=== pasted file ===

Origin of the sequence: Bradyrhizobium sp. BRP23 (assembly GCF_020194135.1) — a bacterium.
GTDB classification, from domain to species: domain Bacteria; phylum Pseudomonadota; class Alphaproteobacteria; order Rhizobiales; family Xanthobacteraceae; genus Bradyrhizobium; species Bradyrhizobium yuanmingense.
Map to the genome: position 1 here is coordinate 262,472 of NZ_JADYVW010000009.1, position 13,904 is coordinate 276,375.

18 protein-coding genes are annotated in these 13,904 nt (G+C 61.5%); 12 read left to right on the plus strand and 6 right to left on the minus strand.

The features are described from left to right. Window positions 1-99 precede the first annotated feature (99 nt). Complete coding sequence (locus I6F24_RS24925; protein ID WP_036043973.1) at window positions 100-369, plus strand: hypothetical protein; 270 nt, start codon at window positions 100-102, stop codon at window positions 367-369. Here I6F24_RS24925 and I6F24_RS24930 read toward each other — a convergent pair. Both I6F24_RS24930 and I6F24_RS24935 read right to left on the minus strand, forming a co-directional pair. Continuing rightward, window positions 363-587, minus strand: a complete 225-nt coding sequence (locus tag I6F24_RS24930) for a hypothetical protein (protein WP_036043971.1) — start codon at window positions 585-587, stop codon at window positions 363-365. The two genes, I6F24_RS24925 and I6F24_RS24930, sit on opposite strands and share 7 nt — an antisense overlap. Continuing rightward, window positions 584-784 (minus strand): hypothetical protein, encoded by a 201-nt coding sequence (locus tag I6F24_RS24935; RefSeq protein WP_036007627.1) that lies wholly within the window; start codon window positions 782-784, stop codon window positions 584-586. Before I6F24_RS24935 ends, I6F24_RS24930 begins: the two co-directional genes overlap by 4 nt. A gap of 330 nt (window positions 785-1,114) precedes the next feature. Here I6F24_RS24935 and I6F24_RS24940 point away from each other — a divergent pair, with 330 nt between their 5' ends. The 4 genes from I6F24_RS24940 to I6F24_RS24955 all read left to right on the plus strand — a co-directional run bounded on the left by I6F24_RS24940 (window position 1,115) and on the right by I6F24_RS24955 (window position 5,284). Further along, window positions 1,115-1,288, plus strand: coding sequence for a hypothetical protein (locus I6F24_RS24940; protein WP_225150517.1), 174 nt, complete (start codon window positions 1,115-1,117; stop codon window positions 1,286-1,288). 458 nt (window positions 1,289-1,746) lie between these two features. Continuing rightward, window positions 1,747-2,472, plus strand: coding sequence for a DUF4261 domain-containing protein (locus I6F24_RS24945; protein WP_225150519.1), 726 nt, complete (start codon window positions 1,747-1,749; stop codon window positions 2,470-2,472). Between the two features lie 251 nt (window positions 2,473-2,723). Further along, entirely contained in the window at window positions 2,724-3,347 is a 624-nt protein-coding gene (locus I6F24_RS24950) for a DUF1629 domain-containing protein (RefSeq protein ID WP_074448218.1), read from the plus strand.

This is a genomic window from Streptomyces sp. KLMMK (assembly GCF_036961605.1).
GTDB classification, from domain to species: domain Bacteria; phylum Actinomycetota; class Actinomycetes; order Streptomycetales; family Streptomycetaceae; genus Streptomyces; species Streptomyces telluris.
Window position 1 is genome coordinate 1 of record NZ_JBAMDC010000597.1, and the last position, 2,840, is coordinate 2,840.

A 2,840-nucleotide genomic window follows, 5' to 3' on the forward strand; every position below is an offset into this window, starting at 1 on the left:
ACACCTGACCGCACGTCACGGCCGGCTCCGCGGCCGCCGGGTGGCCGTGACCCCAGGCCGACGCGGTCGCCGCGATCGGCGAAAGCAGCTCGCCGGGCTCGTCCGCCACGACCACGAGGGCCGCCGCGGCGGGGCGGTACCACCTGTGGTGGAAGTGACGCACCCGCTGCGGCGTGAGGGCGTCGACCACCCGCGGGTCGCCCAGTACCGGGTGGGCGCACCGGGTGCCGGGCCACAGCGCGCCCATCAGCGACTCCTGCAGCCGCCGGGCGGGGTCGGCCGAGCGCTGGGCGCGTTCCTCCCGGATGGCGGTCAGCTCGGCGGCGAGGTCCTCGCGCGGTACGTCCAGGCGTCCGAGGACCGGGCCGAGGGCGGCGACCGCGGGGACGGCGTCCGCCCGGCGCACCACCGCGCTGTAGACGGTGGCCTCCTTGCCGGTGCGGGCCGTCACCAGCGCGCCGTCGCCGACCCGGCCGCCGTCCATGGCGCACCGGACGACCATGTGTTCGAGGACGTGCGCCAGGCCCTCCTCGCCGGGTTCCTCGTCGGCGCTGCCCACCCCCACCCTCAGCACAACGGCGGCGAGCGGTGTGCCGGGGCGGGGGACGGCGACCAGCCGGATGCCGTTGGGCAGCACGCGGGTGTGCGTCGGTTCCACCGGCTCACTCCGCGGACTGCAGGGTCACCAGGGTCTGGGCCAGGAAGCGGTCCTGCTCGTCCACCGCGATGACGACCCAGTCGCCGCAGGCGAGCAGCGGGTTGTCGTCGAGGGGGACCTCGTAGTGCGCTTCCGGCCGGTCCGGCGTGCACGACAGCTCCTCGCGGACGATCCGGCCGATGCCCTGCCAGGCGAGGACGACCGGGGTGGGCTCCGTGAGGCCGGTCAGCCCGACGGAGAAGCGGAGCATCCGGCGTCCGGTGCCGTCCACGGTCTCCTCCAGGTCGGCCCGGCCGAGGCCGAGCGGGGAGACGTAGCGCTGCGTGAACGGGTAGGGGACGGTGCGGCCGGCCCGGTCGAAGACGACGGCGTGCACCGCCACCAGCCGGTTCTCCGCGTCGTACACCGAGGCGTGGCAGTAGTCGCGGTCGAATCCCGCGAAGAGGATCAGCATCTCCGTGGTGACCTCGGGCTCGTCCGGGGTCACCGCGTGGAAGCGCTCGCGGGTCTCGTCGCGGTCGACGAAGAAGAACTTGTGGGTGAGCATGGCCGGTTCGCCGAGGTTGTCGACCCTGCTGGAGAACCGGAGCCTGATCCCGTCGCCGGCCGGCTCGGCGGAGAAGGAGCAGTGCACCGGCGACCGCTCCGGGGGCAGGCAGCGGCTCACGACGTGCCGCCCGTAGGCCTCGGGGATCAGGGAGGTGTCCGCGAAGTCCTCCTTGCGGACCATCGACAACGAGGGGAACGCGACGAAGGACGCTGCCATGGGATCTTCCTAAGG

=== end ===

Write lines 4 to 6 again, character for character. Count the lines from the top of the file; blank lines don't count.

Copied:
18 protein-coding genes are annotated in these 13,904 nt (G+C 61.5%); 12 read left to right on the plus strand and 6 right to left on the minus strand.

The features are described from left to right. Window positions 1-99 precede the first annotated feature (99 nt). Complete coding sequence (locus I6F24_RS24925; protein ID WP_036043973.1) at window positions 100-369, plus strand: hypothetical protein; 270 nt, start codon at window positions 100-102, stop codon at window positions 367-369. Here I6F24_RS24925 and I6F24_RS24930 read toward each other — a convergent pair. Both I6F24_RS24930 and I6F24_RS24935 read right to left on the minus strand, forming a co-directional pair. Continuing rightward, window positions 363-587, minus strand: a complete 225-nt coding sequence (locus tag I6F24_RS24930) for a hypothetical protein (protein WP_036043971.1) — start codon at window positions 585-587, stop codon at window positions 363-365. The two genes, I6F24_RS24925 and I6F24_RS24930, sit on opposite strands and share 7 nt — an antisense overlap. Continuing rightward, window positions 584-784 (minus strand): hypothetical protein, encoded by a 201-nt coding sequence (locus tag I6F24_RS24935; RefSeq protein WP_036007627.1) that lies wholly within the window; start codon window positions 782-784, stop codon window positions 584-586. Before I6F24_RS24935 ends, I6F24_RS24930 begins: the two co-directional genes overlap by 4 nt. A gap of 330 nt (window positions 785-1,114) precedes the next feature. Here I6F24_RS24935 and I6F24_RS24940 point away from each other — a divergent pair, with 330 nt between their 5' ends. The 4 genes from I6F24_RS24940 to I6F24_RS24955 all read left to right on the plus strand — a co-directional run bounded on the left by I6F24_RS24940 (window position 1,115) and on the right by I6F24_RS24955 (window position 5,284). Further along, window positions 1,115-1,288, plus strand: coding sequence for a hypothetical protein (locus I6F24_RS24940; protein WP_225150517.1), 174 nt, complete (start codon window positions 1,115-1,117; stop codon window positions 1,286-1,288). 458 nt (window positions 1,289-1,746) lie between these two features. Continuing rightward, window positions 1,747-2,472, plus strand: coding sequence for a DUF4261 domain-containing protein (locus I6F24_RS24945; protein WP_225150519.1), 726 nt, complete (start codon window positions 1,747-1,749; stop codon window positions 2,470-2,472). Between the two features lie 251 nt (window positions 2,473-2,723). Further along, entirely contained in the window at window positions 2,724-3,347 is a 624-nt protein-coding gene (locus I6F24_RS24950) for a DUF1629 domain-containing protein (RefSeq protein ID WP_074448218.1), read from the plus strand.

This is a genomic window from Streptomyces sp. KLMMK (assembly GCF_036961605.1).